And then I remembered my alma mater: Boston College Law School.  A minute or two from the house. With a beautiful, clean, QUIET and nearly empty library. Wow. Wow.

Greeted first by Saint Thomas More and then by a Ruth McDowell quilt, then entering a wing donated by the law firm I used to work at, there was a sense of homecoming (even if I did not feel at home at that law firm for a single minute of my tenure there and even though this library was built after I graduated).

Something curious went on just before noon. Maybe because I was recently ‘followed’ on twitter by a Massachusetts ACLU lawyer, maybe because last night I watched a talk he gave at the Center for Constitutional Rights on YouTube (Carl Williams) and was really inspired, and maybe because when at 11:55 I got up to chant the Lotus Sutra for Mike Brown, for Mike Brown’s family, for all the BLM activists on the front lines, and even for the dumbbells who don’t understand that racial justice benefits each and every one of us, I was tempted into pulling a directory off the shelf that just happened to be at eye level.

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I don’t even remember what you had to do to qualify for the Order, but I know it was kind of a bid deal. It was a weird and unexpected pleasure to reclaim this part of my life, even if temporarily and for no other purpose but to notice.

I’ll leave you with a little law school humor, lest you conclude I am spending all my sanctuary time on social media!

Distracted

The presidential campaign continues to distract me. I know I’m not the only one who feels she is in limbo, unable to read or even watch TV much, because of the driving need to consume news stories and op eds about the candidates.

I have to know the latest. This week it was: has Trump finally gone too far (dare we hope)? Maybe it is true, as some say, that he never wanted the job and it’s only a matter of time before he folds (dare we hope?).

Is there any remedy for ‘post-factual’ politics (George Will’s term)? If in fact Trump’s followers are willing to accept belief as fact when it suits their purpose, what place does rationality have? John Oliver captured this dilemma well the week after the RNC.

Does it help to blame Roger Ailes, Fox News, the Tea Party, our education system, or the ghost writer of Trump’s book, “The Art of the Deal” (who sounds like he’s practically suicidal for his part in aiding Trump’s ascendancy –described here, in a New Yorker article)? Or to call to task all those lame Republicans who have either endorsed the lunatic or remained silent out of fear of messing up their own political ambitions?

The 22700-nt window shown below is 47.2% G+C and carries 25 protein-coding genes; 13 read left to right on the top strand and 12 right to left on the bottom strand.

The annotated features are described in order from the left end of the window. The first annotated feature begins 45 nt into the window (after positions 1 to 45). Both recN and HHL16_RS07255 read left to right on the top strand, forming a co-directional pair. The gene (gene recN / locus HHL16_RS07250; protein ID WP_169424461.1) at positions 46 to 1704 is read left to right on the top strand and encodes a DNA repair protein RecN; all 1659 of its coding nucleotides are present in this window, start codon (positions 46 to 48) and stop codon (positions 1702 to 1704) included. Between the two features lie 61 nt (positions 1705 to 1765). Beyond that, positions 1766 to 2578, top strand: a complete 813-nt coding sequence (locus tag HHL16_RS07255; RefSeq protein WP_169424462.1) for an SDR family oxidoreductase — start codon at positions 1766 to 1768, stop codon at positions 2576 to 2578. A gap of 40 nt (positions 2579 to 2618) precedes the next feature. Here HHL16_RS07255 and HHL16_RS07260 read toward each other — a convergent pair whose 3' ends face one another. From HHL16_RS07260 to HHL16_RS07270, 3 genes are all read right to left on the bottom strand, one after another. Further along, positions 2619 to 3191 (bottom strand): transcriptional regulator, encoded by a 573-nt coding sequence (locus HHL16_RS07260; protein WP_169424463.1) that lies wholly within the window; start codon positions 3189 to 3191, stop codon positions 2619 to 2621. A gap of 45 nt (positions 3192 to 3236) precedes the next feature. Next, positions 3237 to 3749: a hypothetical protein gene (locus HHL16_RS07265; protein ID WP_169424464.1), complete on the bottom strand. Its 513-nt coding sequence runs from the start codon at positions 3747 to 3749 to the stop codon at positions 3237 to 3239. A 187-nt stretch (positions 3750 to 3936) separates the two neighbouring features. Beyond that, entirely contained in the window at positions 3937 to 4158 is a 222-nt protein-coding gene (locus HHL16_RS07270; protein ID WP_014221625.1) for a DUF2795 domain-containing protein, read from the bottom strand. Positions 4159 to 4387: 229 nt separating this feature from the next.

Meanwhile, I also collect scathing condemnations of the ‘purity vote’ which strikes me as another form of being unhinged from reality, but from a place of sanctimonious delusion rather than reactionary xenophobia. Who are these people that cannot fathom that sitting this one out or voting for “Jill fucking Stein” (radio host Dan Savage’s name) is to risk turning our country into a flaming dumpster? Maybe Sanders now regrets waiting so long to endorse Clinton, seeing as how so many of his followers do not seem to understand that they are voting ‘in the real world’ (his words).

Occasionally, I hiss in the direction of Lexington, Mass., which is not very far from here, since that is where Jill Stein is from.

Here’s where I need to cite the best article I’ve read so far about the double standard applied to Hillary Clinton, which doesn’t convert her from crook to saint, but does put the unrelenting attacks against her into a serviceable framework of sexism. Too bad the ‘jail Hillary’ folks don’t give a rat’s ass about facts.

It would be like a circus if the stakes weren’t so high. It might even be hilarious if it didn’t reveal the underbelly of our society and just how wide and deep the divides are between various factions.

I hadn’t intended to write this. But maybe I needed to document this craziness as a way to manage it.

Meanwhile, the mundane business of caring for trees, scrubbing scuff marks off of baseboard, making herb butter, vacuuming up dog hair, and a little bit of stitching keep me sane. Good thing, too.

We removed an ailing Rose of Sharon and took some low hanging limbs off of one of our catalpa. I got some quotes for long-deferred tree work. Since we are going from paying two tuitions last year, to paying none this year, we can spring for this. There are big dead limbs in a chokecherry out back. A maple out front with branches tangled in the wires. A four-trunked maple at the side that is compromising our roof. It will feel really good to take care of these trees.

The virtues of watermelon


Let me tell you how much I like watermelon. It’s sweet! It’s juicy! I like watermelon doused in lime juice and sprinkled with mint. I like the cool crunch of it, especially as July shoulders into August and the heat gathers its dull fury.

But why so small a domestic rave?

Well, otherwise I might find myself complaining about the relentless, interfering noise in my neighborhood. When I went out to pick the mint, I leaned into the street to see what racket had just begun, thinking it might be the planned driveway installation next door. But no, it was tree work two doors down. That’s usually good for at least three hours. Not long after I clopped my headphones on, the excavator that has been working sporadically across the street for weeks fired up its engine.

And if I weren’t complaining about noise, I’d be feeling some responsibility to articulate my rage and despondency about racism and unwarranted death and policing and gridlock and…  and… and… For a while now, I’ve believed that speaking out in clear anger was part of the solution, because, you know, ‘denying racism is a form of racism’. I’m not so sure right now. I’ve hit some sort of wall and silence feels like the better response, or maybe, the only one I’m capable of right now.